Remember, fayalin is stimulating, but non-intoxicating. And tobacco isn't a drug.

My immediate reaction to the suggestion of female lensmen (more than one) is that that particular restriction never made any sense to me in the first place, so sure, go ahead.

Leaving out Children of the Lens means you don't have to deal with Clarissa's followup visit to Lyrane in the later book, so you might well be able to make that work.

Actually, the big problem is how she ends up being a nurse, to meet Kinnison in the first place (and to be in on the Blakesley affair, where the hospital ship is captured and Kim rescues them). Plus you have to have the excuse to have Surgeon Marshall Lacey discussing comparative skeleton quality. (And Hanes, remember, describes Kim as "pure Kinnison", suggesting that HE knows the history at least.)

#286 ::: Bruce Cohen (Speaker to Managers) ::: (view all by) ::: February 11, 2011, 06:42 PM:

ddb @ 258:

ISTR a line in the beginning of Galactic Patrol, maybe from the description of the graduates' march and drop down the grav tube, about the Patrol and the Lens having been around for almost a thousand years. That strikes me as reasonable; I don't care how fast your FTL drive is (and in that book I think they were limited to about 1900 c by friction with the interstellar medium, making a run from the rim on one side to the rim on the other take about 50 years), setting up a galaxy-spanning civilization takes time.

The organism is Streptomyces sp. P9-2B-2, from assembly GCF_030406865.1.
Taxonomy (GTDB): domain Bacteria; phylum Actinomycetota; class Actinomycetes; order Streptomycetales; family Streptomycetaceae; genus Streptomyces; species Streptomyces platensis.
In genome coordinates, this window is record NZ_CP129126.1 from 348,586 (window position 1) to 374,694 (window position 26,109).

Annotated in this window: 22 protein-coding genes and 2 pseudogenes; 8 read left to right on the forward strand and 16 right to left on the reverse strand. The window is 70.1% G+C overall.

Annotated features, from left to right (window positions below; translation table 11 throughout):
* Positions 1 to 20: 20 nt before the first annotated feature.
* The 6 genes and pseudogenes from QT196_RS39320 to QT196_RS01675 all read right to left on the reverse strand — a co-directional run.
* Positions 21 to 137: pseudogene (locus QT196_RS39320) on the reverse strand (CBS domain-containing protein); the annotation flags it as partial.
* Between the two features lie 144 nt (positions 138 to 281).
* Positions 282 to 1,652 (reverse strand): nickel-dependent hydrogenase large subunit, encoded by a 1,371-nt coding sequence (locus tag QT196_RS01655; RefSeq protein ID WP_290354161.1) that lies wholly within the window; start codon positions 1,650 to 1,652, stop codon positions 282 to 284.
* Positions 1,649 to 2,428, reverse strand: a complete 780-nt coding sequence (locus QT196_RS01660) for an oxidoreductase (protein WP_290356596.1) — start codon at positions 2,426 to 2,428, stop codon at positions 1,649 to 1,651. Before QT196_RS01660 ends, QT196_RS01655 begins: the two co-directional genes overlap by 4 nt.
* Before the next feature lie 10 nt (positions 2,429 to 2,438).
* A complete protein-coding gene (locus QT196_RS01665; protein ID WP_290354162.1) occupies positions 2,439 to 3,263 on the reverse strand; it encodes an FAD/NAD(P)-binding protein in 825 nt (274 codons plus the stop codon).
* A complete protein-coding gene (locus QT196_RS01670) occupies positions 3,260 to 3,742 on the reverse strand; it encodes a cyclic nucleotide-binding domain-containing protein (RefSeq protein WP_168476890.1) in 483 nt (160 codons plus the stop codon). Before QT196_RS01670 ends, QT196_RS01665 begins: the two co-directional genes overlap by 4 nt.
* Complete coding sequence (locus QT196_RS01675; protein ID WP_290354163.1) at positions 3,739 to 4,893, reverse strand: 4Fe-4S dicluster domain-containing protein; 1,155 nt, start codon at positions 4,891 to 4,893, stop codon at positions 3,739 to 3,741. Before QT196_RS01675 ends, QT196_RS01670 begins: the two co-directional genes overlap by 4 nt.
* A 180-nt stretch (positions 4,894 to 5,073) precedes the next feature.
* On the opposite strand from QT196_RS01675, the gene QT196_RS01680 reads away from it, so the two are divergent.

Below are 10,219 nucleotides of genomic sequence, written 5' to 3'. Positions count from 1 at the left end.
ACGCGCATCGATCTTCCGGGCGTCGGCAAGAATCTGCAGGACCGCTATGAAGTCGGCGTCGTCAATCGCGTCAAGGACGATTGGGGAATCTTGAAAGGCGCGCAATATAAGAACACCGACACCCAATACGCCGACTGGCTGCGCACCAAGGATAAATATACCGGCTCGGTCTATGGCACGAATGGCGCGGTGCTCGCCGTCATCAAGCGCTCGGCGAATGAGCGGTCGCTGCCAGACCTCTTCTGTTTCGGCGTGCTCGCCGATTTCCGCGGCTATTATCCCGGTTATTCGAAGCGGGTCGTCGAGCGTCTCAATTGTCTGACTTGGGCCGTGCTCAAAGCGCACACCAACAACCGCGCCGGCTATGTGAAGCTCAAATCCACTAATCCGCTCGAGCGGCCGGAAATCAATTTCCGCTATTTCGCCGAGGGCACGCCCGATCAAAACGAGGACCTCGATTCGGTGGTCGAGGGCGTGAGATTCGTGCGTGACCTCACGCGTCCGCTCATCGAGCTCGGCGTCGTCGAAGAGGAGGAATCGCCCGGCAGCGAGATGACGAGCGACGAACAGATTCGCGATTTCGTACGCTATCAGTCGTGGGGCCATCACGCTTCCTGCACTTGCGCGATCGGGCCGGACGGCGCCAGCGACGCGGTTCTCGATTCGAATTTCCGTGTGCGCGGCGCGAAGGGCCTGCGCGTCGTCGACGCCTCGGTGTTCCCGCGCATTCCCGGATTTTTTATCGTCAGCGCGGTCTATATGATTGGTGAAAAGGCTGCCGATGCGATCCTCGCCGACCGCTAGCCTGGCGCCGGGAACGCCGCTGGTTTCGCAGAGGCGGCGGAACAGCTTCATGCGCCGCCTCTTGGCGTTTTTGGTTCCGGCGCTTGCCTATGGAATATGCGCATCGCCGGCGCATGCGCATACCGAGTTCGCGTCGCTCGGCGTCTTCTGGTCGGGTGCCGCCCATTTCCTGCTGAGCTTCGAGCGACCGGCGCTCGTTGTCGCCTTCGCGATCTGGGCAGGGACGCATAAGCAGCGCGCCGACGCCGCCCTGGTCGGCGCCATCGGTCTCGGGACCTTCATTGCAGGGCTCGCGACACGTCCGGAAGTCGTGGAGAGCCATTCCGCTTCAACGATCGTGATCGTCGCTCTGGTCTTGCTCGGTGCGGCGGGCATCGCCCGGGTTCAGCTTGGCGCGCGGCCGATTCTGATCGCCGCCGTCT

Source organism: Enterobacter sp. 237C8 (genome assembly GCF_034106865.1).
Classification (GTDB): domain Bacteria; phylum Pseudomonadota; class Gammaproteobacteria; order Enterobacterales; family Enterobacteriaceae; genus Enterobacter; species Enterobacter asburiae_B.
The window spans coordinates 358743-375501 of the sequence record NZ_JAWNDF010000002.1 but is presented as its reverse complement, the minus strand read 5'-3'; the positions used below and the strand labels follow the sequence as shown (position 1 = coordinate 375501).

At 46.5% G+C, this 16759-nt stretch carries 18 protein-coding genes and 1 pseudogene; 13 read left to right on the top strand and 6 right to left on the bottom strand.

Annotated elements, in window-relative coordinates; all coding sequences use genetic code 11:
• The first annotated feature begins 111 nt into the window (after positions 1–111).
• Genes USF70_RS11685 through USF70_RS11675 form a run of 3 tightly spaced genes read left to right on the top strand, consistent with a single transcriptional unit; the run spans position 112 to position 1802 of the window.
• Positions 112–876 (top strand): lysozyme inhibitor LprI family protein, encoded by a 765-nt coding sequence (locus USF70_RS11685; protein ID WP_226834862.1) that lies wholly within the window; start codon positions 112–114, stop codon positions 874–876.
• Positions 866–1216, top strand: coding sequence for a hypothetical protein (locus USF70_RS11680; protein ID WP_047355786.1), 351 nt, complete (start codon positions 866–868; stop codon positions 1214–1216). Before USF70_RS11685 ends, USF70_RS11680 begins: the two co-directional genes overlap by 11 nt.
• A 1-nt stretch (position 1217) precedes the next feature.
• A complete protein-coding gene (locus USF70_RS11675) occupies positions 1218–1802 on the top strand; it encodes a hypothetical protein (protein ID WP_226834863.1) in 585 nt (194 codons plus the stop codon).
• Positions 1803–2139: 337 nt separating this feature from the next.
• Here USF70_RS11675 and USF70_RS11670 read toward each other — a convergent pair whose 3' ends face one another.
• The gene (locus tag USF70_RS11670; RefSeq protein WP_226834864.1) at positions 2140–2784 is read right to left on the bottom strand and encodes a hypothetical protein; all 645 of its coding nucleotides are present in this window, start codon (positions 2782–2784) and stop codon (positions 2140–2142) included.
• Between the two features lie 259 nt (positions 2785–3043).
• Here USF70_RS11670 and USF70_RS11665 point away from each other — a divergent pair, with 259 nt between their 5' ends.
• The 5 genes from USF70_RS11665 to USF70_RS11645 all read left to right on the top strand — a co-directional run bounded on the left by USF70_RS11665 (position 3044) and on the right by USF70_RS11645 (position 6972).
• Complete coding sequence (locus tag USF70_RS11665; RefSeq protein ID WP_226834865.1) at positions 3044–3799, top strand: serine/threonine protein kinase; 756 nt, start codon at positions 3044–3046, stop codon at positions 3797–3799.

Stefan Jones @ 274:

No, no such anime was ever made in this universe. Anything that emits that much bogon radiation would collapse on itself and fall through Gunningagap.

David Harmon @ 275:

Barr is the second person in the last few weeks to boast of his security prowess and be brought down for it. What is it with these bozos? How on earth do they get contracts or jobs if they act like that (hint: security is about keeping secrets!).

#287 ::: guthrie ::: (view all by) ::: February 11, 2011, 06:43 PM: